Donald Trump is the candidate who is so rigid in his perverted self-righteousness that he doesn’t “like to have to ask for forgiveness.” He says he has never even sought forgiveness from God, the divine author and inspiration of his favorite book, from which he struggled to name a favorite verse.
“Sometimes, in the heat of debate and speaking on a multitude of issues, you don’t choose the right words or you say the wrong thing. I have done that. And believe it or not, I regret it. And I do regret it, particularly where it may have caused personal pain.”
Precisely what does Trump regret?
Does he regret his comments on Megyn Kelly and the issue of blood coming out of her “wherever”? Does he regret retweeting messages calling her a bimbo?
Does he regret attacking a Gold Star family?
Does he regret making fun of one of my colleagues with a disability?
Does he regret comparing Ben Carson’s temper to the incurable pathology of a child molester?
What, exactly, does he regret? There are so many things from which to choose.
I don’t believe, even for a nanosecond, that he regrets the personal impact of what he has said on anyone besides himself.
I believe that he only regrets that what he has said has not worked well for him in the general election portion of the campaign. That is the difference between regret as an act of public contrition and regret as an expression of personal disappointment in one’s own flagging fortunes.
I believe that Trump regrets that, as Lindsey Graham put it last week, “People are getting pretty nervous about our candidates because he’s in a death spiral here and nobody knows where the bottom is at.” Trump’s “regret” is just a cynical ploy to set a bottom and bounce back.
But it will take more than the 75-plus remaining days of this campaign to disassemble what it took 70 years of his life to build.
He is who he is.
This fragile narcissist, who is a sort of bottomless pit of emotional need and affirmation, is easily injured by even the slightest confrontation.
He is a man who has said of himself, “I have no friends, as far as I’m concerned,” as he joked that it would be easy to get big money out of politics. But that claim is worrisome, a thing that only a bully would say.
Yes, he can work a crowd, work a screen and work a Twitter account. He can channel anger, hatred and bigotry and give it a voice and face and standing. He can make bombast feel like bravado. He can lower discourse and raise the rabble.
He has the gifts of a grifter.
The problem is that, at the moment, those gifts are proving to be woefully insufficient as he continues to face horrible polling results and other Republican officials begin to reek of fear, panic and impending peril.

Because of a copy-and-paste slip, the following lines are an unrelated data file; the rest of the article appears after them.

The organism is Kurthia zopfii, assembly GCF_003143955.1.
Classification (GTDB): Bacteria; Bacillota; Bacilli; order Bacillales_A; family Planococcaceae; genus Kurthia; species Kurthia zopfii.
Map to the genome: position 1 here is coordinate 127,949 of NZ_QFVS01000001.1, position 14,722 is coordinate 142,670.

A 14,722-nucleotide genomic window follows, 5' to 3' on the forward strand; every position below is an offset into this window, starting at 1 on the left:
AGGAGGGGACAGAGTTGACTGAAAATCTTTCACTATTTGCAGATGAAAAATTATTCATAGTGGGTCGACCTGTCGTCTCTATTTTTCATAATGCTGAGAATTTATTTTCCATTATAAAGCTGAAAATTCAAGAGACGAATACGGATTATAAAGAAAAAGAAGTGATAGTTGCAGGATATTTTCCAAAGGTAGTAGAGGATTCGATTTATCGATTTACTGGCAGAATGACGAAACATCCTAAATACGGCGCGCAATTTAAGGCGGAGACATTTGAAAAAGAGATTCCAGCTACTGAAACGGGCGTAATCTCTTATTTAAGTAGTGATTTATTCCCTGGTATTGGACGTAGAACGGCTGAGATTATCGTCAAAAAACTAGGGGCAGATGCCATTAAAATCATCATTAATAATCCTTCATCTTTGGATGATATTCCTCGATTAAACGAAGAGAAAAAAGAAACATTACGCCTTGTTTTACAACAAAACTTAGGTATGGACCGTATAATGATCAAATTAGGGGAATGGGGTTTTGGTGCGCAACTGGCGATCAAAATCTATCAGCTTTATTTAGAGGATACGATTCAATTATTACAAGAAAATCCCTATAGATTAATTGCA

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Furthermore, his team is being remade in the fourth quarter, as reports of corruption begin to swirl. Last week his campaign chairman, Paul Manafort, resigned after The Associated Press reported:
“A firm run by Donald Trump’s campaign chairman directly orchestrated a covert Washington lobbying operation on behalf of Ukraine’s ruling political party, attempting to sway American public opinion in favor of the country’s pro-Russian government, emails obtained by The Associated Press show. Paul Manafort and his deputy, Rick Gates, never disclosed their work as foreign agents as required under federal law.”
The report continued:
“The lobbying included attempts to gain positive press coverage of Ukrainian officials in The New York Times, The Wall Street Journal and The Associated Press. Another goal: undercutting American public sympathy for the imprisoned rival of Ukraine’s then-president. At the time, European and American leaders were pressuring Ukraine to free her.”
This email controversy, coming from the same campaign trying to make hay of Hillary Clinton’s email controversy. Oh, the irony.
Trump thinks of himself as a great man — that is the premise of his entire sales pitch, that America has faltered and can only be made great again by the Midas touch of his tiny hands — but if current trends continue and he suffers a staggering loss on Election Day, his ego will be forever injured as he is assigned to history not as a great man but as a great disaster, a cautionary tale of what comes of a party that picks a con man as its frontman.
Trump’s recitation of regret wasn’t so much a ruthless Saul to Apostle Paul transformation as an inverted Jekyll and Hyde monstrous illusion.
There is something rotten at the core of this man that no length of script or turn of phrase can ameliorate.